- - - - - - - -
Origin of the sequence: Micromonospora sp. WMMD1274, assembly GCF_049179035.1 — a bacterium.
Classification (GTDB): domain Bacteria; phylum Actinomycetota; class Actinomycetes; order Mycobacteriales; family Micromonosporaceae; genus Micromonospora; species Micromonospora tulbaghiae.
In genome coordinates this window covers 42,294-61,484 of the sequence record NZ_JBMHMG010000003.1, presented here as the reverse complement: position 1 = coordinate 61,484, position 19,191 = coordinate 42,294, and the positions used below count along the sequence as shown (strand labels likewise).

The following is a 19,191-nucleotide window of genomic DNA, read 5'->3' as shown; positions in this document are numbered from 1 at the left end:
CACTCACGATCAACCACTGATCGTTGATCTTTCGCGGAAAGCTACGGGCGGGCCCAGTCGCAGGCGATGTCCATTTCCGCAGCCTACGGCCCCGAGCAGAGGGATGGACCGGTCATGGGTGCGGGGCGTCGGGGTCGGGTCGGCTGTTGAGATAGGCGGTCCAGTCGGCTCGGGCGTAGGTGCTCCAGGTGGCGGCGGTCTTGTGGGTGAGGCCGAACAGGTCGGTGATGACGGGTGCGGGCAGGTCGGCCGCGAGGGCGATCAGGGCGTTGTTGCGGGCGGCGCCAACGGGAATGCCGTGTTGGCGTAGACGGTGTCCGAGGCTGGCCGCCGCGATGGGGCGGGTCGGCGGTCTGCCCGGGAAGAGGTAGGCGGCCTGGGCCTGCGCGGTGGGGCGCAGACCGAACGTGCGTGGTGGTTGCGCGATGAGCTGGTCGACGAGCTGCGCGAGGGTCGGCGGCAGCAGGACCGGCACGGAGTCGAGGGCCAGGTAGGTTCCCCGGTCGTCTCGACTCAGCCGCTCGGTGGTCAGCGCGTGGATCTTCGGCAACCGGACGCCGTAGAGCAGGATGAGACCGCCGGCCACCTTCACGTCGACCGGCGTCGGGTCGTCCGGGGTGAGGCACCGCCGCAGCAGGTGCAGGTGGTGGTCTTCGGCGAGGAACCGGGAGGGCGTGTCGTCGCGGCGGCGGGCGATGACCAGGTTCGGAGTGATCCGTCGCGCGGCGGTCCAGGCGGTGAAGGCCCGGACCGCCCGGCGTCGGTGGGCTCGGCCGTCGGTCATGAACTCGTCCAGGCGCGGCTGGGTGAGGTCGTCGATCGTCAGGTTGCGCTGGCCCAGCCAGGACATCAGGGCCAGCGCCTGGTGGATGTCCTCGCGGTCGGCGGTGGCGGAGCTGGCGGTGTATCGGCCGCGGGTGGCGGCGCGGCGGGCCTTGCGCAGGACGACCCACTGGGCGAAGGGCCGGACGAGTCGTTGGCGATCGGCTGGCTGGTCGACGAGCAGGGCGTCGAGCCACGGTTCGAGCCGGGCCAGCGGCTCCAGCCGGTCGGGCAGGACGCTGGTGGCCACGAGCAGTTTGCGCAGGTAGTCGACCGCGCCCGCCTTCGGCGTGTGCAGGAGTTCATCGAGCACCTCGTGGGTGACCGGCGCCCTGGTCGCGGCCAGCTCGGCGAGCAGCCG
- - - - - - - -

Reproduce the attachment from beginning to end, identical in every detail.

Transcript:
Origin of the sequence: Micromonospora sp. WMMD1274, assembly GCF_049179035.1 — a bacterium.
Classification (GTDB): domain Bacteria; phylum Actinomycetota; class Actinomycetes; order Mycobacteriales; family Micromonosporaceae; genus Micromonospora; species Micromonospora tulbaghiae.
In genome coordinates this window covers 42,294-61,484 of the sequence record NZ_JBMHMG010000003.1, presented here as the reverse complement: position 1 = coordinate 61,484, position 19,191 = coordinate 42,294, and the positions used below count along the sequence as shown (strand labels likewise).

The following is a 19,191-nucleotide window of genomic DNA, read 5'->3' as shown; positions in this document are numbered from 1 at the left end:
CACTCACGATCAACCACTGATCGTTGATCTTTCGCGGAAAGCTACGGGCGGGCCCAGTCGCAGGCGATGTCCATTTCCGCAGCCTACGGCCCCGAGCAGAGGGATGGACCGGTCATGGGTGCGGGGCGTCGGGGTCGGGTCGGCTGTTGAGATAGGCGGTCCAGTCGGCTCGGGCGTAGGTGCTCCAGGTGGCGGCGGTCTTGTGGGTGAGGCCGAACAGGTCGGTGATGACGGGTGCGGGCAGGTCGGCCGCGAGGGCGATCAGGGCGTTGTTGCGGGCGGCGCCAACGGGAATGCCGTGTTGGCGTAGACGGTGTCCGAGGCTGGCCGCCGCGATGGGGCGGGTCGGCGGTCTGCCCGGGAAGAGGTAGGCGGCCTGGGCCTGCGCGGTGGGGCGCAGACCGAACGTGCGTGGTGGTTGCGCGATGAGCTGGTCGACGAGCTGCGCGAGGGTCGGCGGCAGCAGGACCGGCACGGAGTCGAGGGCCAGGTAGGTTCCCCGGTCGTCTCGACTCAGCCGCTCGGTGGTCAGCGCGTGGATCTTCGGCAACCGGACGCCGTAGAGCAGGATGAGACCGCCGGCCACCTTCACGTCGACCGGCGTCGGGTCGTCCGGGGTGAGGCACCGCCGCAGCAGGTGCAGGTGGTGGTCTTCGGCGAGGAACCGGGAGGGCGTGTCGTCGCGGCGGCGGGCGATGACCAGGTTCGGAGTGATCCGTCGCGCGGCGGTCCAGGCGGTGAAGGCCCGGACCGCCCGGCGTCGGTGGGCTCGGCCGTCGGTCATGAACTCGTCCAGGCGCGGCTGGGTGAGGTCGTCGATCGTCAGGTTGCGCTGGCCCAGCCAGGACATCAGGGCCAGCGCCTGGTGGATGTCCTCGCGGTCGGCGGTGGCGGAGCTGGCGGTGTATCGGCCGCGGGTGGCGGCGCGGCGGGCCTTGCGCAGGACGACCCACTGGGCGAAGGGCCGGACGAGTCGTTGGCGATCGGCTGGCTGGTCGACGAGCAGGGCGTCGAGCCACGGTTCGAGCCGGGCCAGCGGCTCCAGCCGGTCGGGCAGGACGCTGGTGGCCACGAGCAGTTTGCGCAGGTAGTCGACCGCGCCCGCCTTCGGCGTGTGCAGGAGTTCATCGAGCACCTCGTGGGTGACCGGCGCCCTGGTCGCGGCCAGCTCGGCGAGCAGCCG